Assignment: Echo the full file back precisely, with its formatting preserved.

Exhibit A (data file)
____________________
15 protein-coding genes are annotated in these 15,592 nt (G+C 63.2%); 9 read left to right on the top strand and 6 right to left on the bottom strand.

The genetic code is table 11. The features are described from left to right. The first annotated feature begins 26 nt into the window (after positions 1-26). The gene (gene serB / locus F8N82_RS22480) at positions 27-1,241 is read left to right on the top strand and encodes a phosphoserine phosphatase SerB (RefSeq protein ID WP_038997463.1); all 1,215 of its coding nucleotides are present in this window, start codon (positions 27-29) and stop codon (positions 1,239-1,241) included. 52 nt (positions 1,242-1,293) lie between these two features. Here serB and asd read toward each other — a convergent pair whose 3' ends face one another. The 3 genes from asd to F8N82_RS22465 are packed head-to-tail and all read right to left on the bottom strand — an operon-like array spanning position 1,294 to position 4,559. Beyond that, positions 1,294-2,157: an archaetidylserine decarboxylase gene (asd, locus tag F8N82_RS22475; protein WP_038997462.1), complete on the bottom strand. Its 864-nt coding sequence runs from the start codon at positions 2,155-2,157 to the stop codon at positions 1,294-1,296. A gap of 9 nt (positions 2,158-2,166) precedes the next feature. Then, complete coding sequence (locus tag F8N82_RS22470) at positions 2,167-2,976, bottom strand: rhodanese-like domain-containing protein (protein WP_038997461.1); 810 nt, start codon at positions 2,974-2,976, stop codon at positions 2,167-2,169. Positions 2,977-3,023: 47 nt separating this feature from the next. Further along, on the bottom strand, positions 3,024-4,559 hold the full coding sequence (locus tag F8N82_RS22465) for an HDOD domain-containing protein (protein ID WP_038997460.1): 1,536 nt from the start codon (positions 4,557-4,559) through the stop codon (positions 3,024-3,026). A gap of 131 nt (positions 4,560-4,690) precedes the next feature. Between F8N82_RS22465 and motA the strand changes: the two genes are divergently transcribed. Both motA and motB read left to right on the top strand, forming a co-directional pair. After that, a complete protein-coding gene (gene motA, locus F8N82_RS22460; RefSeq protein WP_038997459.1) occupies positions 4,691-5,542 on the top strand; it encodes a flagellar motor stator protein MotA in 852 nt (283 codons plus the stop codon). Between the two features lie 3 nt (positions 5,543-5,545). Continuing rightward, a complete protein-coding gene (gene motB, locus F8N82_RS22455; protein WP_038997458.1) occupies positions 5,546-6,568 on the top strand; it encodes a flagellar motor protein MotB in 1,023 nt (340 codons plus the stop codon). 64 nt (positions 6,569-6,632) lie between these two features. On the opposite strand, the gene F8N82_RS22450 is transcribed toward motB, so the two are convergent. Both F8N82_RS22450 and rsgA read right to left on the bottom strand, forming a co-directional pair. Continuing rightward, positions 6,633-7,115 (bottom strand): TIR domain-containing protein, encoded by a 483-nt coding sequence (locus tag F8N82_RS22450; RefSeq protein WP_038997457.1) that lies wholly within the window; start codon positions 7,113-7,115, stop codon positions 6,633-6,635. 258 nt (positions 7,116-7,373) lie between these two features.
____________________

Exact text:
15 protein-coding genes are annotated in these 15,592 nt (G+C 63.2%); 9 read left to right on the top strand and 6 right to left on the bottom strand.

The genetic code is table 11. The features are described from left to right. The first annotated feature begins 26 nt into the window (after positions 1-26). The gene (gene serB / locus F8N82_RS22480) at positions 27-1,241 is read left to right on the top strand and encodes a phosphoserine phosphatase SerB (RefSeq protein ID WP_038997463.1); all 1,215 of its coding nucleotides are present in this window, start codon (positions 27-29) and stop codon (positions 1,239-1,241) included. 52 nt (positions 1,242-1,293) lie between these two features. Here serB and asd read toward each other — a convergent pair whose 3' ends face one another. The 3 genes from asd to F8N82_RS22465 are packed head-to-tail and all read right to left on the bottom strand — an operon-like array spanning position 1,294 to position 4,559. Beyond that, positions 1,294-2,157: an archaetidylserine decarboxylase gene (asd, locus tag F8N82_RS22475; protein WP_038997462.1), complete on the bottom strand. Its 864-nt coding sequence runs from the start codon at positions 2,155-2,157 to the stop codon at positions 1,294-1,296. A gap of 9 nt (positions 2,158-2,166) precedes the next feature. Then, complete coding sequence (locus tag F8N82_RS22470) at positions 2,167-2,976, bottom strand: rhodanese-like domain-containing protein (protein WP_038997461.1); 810 nt, start codon at positions 2,974-2,976, stop codon at positions 2,167-2,169. Positions 2,977-3,023: 47 nt separating this feature from the next. Further along, on the bottom strand, positions 3,024-4,559 hold the full coding sequence (locus tag F8N82_RS22465) for an HDOD domain-containing protein (protein ID WP_038997460.1): 1,536 nt from the start codon (positions 4,557-4,559) through the stop codon (positions 3,024-3,026). A gap of 131 nt (positions 4,560-4,690) precedes the next feature. Between F8N82_RS22465 and motA the strand changes: the two genes are divergently transcribed. Both motA and motB read left to right on the top strand, forming a co-directional pair. After that, a complete protein-coding gene (gene motA, locus F8N82_RS22460; RefSeq protein WP_038997459.1) occupies positions 4,691-5,542 on the top strand; it encodes a flagellar motor stator protein MotA in 852 nt (283 codons plus the stop codon). Between the two features lie 3 nt (positions 5,543-5,545). Continuing rightward, a complete protein-coding gene (gene motB, locus F8N82_RS22455; protein WP_038997458.1) occupies positions 5,546-6,568 on the top strand; it encodes a flagellar motor protein MotB in 1,023 nt (340 codons plus the stop codon). 64 nt (positions 6,569-6,632) lie between these two features. On the opposite strand, the gene F8N82_RS22450 is transcribed toward motB, so the two are convergent. Both F8N82_RS22450 and rsgA read right to left on the bottom strand, forming a co-directional pair. Continuing rightward, positions 6,633-7,115 (bottom strand): TIR domain-containing protein, encoded by a 483-nt coding sequence (locus tag F8N82_RS22450; RefSeq protein WP_038997457.1) that lies wholly within the window; start codon positions 7,113-7,115, stop codon positions 6,633-6,635. 258 nt (positions 7,116-7,373) lie between these two features.